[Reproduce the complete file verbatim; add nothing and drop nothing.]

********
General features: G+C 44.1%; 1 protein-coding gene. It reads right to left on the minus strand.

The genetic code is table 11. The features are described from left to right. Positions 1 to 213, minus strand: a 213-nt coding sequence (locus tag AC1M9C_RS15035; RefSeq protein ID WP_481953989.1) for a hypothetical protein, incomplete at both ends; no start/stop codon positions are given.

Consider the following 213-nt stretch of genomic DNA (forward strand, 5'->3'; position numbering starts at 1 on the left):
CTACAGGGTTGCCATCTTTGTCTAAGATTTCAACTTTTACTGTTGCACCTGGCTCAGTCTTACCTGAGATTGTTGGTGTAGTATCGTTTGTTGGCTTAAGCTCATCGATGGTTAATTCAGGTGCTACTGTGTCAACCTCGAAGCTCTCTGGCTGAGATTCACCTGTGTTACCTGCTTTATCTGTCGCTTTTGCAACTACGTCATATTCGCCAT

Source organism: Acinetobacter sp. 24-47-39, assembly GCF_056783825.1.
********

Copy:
General features: G+C 44.1%; 1 protein-coding gene. It reads right to left on the minus strand.

The genetic code is table 11. The features are described from left to right. Positions 1 to 213, minus strand: a 213-nt coding sequence (locus tag AC1M9C_RS15035; RefSeq protein ID WP_481953989.1) for a hypothetical protein, incomplete at both ends; no start/stop codon positions are given.

Consider the following 213-nt stretch of genomic DNA (forward strand, 5'->3'; position numbering starts at 1 on the left):
CTACAGGGTTGCCATCTTTGTCTAAGATTTCAACTTTTACTGTTGCACCTGGCTCAGTCTTACCTGAGATTGTTGGTGTAGTATCGTTTGTTGGCTTAAGCTCATCGATGGTTAATTCAGGTGCTACTGTGTCAACCTCGAAGCTCTCTGGCTGAGATTCACCTGTGTTACCTGCTTTATCTGTCGCTTTTGCAACTACGTCATATTCGCCAT

Source organism: Acinetobacter sp. 24-47-39, assembly GCF_056783825.1.